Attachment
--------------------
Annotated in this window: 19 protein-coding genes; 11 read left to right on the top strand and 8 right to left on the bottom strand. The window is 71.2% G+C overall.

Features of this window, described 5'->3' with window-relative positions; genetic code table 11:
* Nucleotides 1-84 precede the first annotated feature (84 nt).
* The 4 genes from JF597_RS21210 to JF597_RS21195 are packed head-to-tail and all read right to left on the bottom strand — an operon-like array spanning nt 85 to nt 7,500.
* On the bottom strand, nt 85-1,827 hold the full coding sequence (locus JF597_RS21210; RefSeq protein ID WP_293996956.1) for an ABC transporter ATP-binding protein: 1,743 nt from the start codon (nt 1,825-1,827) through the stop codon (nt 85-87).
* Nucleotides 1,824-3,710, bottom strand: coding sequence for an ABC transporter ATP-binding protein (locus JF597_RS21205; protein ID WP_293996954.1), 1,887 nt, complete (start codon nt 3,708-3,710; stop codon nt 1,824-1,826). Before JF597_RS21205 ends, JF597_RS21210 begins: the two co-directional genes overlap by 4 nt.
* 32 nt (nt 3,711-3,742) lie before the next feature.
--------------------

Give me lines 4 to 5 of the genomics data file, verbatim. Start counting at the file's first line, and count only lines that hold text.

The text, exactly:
* The 4 genes from JF597_RS21210 to JF597_RS21195 are packed head-to-tail and all read right to left on the bottom strand — an operon-like array spanning nt 85 to nt 7,500.
* On the bottom strand, nt 85-1,827 hold the full coding sequence (locus JF597_RS21210; RefSeq protein ID WP_293996956.1) for an ABC transporter ATP-binding protein: 1,743 nt from the start codon (nt 1,825-1,827) through the stop codon (nt 85-87).